So in like manner the eternal Father hath by eternal generation communicated to the Son his essence, but not his person—that is, he begot not the Father, but the Son; neither is the Father the Son, or the Son the Father, although each is very God. Yet, although there is this resemblance, there is at the same time a great difference in the manner in which the divine essence, being infinite, and the human, being created and finite are communicated to another, which difference is to be carefully observed; for, first, in men, in the father and the son, the essence is as distinct as the persons themselves—the father and the son are not only two persons, but also two men distinct in essence. But in God, the persons are distinct, whilst the essence remains common, and the same; and therefore, there are not three Gods, but the Son is the same God in number which is the Father and the Son. Secondly, in persons created, he that begets doth not communicate his whole essence to him that is begotten, for then he should cease to be a man, but only a part is made over to him that is begotten, and made the essence of another individual distinct from him who begets. But in uncreated persons, he that begets or inspires, communicates his whole essence to him that is begotten, or that proceeds; yet so that he who communicates, retains the same and that whole. The reason of both differences is, that the essence of man is finite and divisible, whilst that of the Deity is infinite and indivisible. Wherefore, the eternal Father, Son, and Holy Ghost, constitute the one true God; and yet the Father is not the Son, or the Holy Ghost; neither is the Holy Ghost the Son; that is, they are one God—not three Gods, but three persons subsisting in one Godhead.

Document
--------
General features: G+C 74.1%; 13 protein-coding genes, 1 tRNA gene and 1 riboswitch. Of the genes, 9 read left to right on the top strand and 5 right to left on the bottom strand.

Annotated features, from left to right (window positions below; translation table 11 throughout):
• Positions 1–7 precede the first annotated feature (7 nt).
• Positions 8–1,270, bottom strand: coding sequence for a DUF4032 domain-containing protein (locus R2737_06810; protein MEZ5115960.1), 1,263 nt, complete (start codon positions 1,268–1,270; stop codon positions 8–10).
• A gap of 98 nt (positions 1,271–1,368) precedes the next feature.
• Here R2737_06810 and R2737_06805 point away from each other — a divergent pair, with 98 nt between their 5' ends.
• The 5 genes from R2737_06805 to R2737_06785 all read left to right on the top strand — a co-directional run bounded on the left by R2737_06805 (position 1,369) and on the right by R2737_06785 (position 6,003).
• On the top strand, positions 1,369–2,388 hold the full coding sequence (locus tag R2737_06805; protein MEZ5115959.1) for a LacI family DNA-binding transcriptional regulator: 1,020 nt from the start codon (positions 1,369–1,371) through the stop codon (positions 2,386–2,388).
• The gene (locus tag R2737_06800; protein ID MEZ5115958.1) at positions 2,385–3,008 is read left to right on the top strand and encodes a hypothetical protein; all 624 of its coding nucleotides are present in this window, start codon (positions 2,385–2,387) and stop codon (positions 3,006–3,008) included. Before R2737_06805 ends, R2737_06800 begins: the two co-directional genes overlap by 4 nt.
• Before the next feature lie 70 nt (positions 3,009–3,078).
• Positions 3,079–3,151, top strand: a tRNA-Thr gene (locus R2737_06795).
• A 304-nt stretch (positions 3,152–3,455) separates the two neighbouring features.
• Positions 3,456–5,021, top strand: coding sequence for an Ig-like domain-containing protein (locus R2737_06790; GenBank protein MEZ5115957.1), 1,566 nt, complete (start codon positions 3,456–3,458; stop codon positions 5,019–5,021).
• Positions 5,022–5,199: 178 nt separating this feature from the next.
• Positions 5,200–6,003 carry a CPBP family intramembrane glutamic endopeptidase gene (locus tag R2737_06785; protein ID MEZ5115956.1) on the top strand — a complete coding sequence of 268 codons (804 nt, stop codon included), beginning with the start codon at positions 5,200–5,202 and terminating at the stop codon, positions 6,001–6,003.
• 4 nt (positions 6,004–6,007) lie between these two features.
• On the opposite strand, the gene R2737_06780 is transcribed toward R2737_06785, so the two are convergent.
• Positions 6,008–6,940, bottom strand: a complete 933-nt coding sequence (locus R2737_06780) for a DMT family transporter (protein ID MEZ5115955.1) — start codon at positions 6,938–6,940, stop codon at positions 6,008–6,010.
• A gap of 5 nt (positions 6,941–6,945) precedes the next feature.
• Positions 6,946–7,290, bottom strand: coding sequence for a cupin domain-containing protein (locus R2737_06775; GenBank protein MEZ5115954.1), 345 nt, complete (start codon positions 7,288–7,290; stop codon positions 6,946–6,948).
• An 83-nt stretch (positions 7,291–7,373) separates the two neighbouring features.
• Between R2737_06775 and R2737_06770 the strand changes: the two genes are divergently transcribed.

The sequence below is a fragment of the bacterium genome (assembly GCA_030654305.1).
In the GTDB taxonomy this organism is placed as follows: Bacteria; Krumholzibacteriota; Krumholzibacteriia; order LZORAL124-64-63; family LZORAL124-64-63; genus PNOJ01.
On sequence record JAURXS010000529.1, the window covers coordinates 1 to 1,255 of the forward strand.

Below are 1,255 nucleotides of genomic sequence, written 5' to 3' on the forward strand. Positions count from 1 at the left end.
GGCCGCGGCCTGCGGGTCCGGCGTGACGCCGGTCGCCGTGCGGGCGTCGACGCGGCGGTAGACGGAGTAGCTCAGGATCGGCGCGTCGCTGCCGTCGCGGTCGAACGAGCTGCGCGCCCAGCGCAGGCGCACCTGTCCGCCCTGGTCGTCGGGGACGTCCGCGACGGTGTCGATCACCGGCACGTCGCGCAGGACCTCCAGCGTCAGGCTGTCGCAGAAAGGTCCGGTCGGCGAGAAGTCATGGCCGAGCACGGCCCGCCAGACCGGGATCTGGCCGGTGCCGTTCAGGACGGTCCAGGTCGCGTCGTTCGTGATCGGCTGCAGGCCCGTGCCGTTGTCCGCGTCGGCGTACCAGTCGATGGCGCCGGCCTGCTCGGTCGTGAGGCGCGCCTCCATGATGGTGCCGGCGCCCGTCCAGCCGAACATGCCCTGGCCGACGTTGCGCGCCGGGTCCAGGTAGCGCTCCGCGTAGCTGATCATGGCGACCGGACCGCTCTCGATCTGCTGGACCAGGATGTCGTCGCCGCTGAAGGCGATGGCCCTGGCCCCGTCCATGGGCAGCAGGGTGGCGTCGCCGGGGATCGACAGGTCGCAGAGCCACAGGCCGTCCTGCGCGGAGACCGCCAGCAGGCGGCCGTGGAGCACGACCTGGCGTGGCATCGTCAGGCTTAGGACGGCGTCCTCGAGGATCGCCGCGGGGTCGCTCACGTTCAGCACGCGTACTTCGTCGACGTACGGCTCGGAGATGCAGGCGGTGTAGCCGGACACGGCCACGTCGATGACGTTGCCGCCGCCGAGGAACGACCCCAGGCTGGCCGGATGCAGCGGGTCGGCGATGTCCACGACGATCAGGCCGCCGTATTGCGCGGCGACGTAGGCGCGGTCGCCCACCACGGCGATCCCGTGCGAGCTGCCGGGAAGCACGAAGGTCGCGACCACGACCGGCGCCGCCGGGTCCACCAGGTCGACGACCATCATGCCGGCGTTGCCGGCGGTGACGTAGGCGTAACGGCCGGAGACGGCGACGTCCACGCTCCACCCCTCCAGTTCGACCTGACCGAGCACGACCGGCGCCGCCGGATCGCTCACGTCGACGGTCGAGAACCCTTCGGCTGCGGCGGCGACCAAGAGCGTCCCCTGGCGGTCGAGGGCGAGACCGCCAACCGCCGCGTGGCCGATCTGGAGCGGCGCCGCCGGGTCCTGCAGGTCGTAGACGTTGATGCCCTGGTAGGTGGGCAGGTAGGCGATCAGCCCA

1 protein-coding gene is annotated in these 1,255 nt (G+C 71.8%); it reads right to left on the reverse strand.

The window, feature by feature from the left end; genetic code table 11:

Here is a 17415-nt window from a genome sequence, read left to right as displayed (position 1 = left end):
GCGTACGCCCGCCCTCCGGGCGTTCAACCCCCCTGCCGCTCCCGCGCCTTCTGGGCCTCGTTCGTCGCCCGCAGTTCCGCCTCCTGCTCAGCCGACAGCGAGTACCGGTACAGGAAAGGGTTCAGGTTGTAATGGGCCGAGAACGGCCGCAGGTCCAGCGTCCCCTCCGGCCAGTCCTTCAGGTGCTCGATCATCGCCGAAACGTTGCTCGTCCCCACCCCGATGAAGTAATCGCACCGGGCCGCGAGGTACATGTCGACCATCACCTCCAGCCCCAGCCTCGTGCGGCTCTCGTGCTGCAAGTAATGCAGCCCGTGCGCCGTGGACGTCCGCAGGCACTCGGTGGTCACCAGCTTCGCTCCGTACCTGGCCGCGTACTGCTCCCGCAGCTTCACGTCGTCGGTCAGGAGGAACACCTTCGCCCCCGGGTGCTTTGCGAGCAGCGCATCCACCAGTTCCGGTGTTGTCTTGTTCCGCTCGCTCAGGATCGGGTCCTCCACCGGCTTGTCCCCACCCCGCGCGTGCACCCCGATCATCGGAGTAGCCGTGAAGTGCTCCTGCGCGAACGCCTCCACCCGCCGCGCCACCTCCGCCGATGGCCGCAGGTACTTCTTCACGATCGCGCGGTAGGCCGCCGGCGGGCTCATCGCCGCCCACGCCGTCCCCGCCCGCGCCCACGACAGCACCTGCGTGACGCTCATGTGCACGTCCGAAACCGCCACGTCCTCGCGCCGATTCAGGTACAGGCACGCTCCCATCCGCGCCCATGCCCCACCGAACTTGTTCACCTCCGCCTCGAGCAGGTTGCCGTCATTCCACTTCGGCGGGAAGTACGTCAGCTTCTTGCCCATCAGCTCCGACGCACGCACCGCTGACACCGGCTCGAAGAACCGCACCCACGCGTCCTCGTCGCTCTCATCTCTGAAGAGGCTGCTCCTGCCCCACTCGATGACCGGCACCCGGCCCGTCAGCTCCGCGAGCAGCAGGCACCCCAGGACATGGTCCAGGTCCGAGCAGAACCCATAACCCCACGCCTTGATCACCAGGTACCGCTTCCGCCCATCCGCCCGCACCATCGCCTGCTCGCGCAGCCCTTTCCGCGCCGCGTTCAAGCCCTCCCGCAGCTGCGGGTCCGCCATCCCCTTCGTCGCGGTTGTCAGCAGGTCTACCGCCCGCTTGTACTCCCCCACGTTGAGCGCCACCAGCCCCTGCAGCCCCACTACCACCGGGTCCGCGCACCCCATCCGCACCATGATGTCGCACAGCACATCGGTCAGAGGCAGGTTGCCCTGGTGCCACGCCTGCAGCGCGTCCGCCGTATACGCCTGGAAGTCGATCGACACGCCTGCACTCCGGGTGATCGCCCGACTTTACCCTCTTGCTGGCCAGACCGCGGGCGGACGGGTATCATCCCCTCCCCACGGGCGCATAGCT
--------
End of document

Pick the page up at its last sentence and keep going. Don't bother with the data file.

The Westminster Divines, in Westminster Confession 2.3 were explicit in their use of this language:
3. In the unity of the Godhead there be three persons, of one substance, power, and eternity: God the Father, God the Son, and God the Holy Ghost: the Father is of none, neither begotten, nor proceeding; the Son is eternally begotten of the Father; the Holy Ghost eternally proceeding from the Father and the Son.
There are some challenges associated with this way of speaking however and we’ll consider them in more detail next time.
Here are all the posts on the Heidelberg Catechism.
1. τὸν ἐκ τοῦ Πατρὸς γεννηθέντα πρὸ πάντων τῶν αἰώνων…
2. Kevin Giles, The Eternal Generation of the Son: Maintaining Orthodoxy in Trinitarian Theology (Kindle Locations 162-166). Kindle Edition.
3. πρὸ αἰώνων μὲν ἐκ τοῦ πατρὸς γεννηθέντα κατὰ τὴν θεότητα
4. Filius a Patre solo est: non factus, nec creatus: sed genitus.